Replace all 40 dryers with new ones? ....... not likely! They called me for a work around solution.

    I'm pondering this:
    Remove drum from machine
    Pop rivet "metal roof flashing" over the "scores" / "grooves" or High temperature foil tape.

    Install high temperature Neodymium magnets to the three tumble paddles in the drum.


    ........ your thoughts to this?
  • leonz
    leonz Member Posts: 1,048
    edited February 10
    RickDelta said:

    @leonz

    The metal air flow containment surround is part of the machines superstructure and pop riveted together. Its not a "replaceable" separate item.

    ( I know that)

    All the dryers have at least one air plenum breached "groove" slit.

    (Your not talking about the wide air opening over the lint drawer are you??)


    Replace all 40 dryers with new ones? ....... not likely! They called me for a work around solution.

    ehhh, see below

    I'm pondering this:
    Remove drum from machine
    Pop rivet "metal roof flashing" over the "scores" / "grooves" or High temperature foil tape.

    Install high temperature Neodymium magnets to the three tumble paddles in the drum.


    ........ your thoughts to this?


    NOPE, NOPE, NOPE, UH, UH, NYET, NINE, that is UNLESS you want to replace all the stacked roller bearings in each dryer while your doing this as a complete tear down from the rear is required for these dryer drums to remove them from the front.

    The glue on the tape will make a mess on the clothes.......................................

    The dryer drum is surrounded by the heat and the exhaust stream passing through to the lint drawer to the flue piping.

    The magnets will simply catch anything and the customer following the last one will have damaged clothing.

    Walkaway and tell them to call their insurance agent to see if this damaged is covered and then call their Wascomat distributor.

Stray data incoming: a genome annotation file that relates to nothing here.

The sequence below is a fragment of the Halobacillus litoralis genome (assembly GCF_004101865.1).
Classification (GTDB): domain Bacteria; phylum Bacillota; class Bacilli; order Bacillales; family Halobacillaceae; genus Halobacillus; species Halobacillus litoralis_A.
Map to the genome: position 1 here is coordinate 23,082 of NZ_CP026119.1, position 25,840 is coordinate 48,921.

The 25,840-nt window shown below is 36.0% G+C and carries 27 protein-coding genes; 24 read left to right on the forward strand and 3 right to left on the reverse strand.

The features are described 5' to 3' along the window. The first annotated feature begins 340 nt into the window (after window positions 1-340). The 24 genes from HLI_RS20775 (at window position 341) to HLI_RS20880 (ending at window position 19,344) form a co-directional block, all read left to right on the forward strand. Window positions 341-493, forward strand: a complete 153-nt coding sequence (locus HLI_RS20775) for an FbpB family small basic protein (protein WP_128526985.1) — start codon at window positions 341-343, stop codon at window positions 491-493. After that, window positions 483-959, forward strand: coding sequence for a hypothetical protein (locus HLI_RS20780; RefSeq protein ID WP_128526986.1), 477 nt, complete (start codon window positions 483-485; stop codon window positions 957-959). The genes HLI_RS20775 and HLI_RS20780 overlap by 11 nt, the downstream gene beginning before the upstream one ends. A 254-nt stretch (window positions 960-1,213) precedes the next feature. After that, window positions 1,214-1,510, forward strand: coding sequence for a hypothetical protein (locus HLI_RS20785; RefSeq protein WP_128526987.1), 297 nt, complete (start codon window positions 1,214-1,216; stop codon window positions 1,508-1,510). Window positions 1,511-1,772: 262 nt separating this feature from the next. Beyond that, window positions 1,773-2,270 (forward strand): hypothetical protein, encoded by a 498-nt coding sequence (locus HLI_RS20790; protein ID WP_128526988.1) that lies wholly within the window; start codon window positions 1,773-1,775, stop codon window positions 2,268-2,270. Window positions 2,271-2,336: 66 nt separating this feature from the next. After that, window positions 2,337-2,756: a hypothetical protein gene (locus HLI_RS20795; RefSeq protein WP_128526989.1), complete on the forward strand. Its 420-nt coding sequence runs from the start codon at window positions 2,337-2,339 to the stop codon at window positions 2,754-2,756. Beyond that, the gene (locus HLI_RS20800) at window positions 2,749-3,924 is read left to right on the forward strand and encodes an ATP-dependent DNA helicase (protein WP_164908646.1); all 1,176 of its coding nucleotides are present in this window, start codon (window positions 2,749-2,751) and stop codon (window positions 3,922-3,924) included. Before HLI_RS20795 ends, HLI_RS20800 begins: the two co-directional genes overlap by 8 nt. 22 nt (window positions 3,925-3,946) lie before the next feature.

• RickDelta
    RickDelta Member Posts: 179
    edited February 11
    @leonz
    .....that is UNLESS you want to replace all the stacked roller bearings in each dryer while your doing this as a complete tear down from the rear is required for these dryer drums to remove them from the front.

    All the roller bearings are fine! .... why replace them?? : (
    "Popping" the drums out is cake on these machines! I have a small dedicated tool set I leave onsite that instantly releases the belt tension, cordless drill with required torx bits and socket wrench (works fast like an Indy500 pit crew!)


    The glue on the tape will make a mess on the clothes


    3M™ High Temperature Flue Tape is a thin foil tape designed to prevent air leaks at the seams of your heating ducts.
    Stops hot air leaks where they start – the seams of your heating ducts. The flue tape is heat resistant up to 600° F (I don't see the dryer heat affecting this glue in any way).


    The magnets will simply catch anything and the customer following the last one will have damaged clothing.


    We set up a test dryer today with the 6 magnets (3/4" disk) attached to the 3 drum paddles (total 18 magnets).
    It was amazing! ......
    Empty drum + handful (12 count) of 1" drywall screws: All captured in one and halve rotations! metallic "clanging" gone too!
    Girls panties + handful screws: No attachment No damage
    Hand towels + handful screws: No attachment No damage
    Random mix + handful screws: No attachment No damage

    ....... the drywall screws lay flat against the drum out of harms way.
    The magnets holds the points of the screws "nose down" against the drum.

    Staff will run test loads for the next few days, but I think we have a reasonable solution.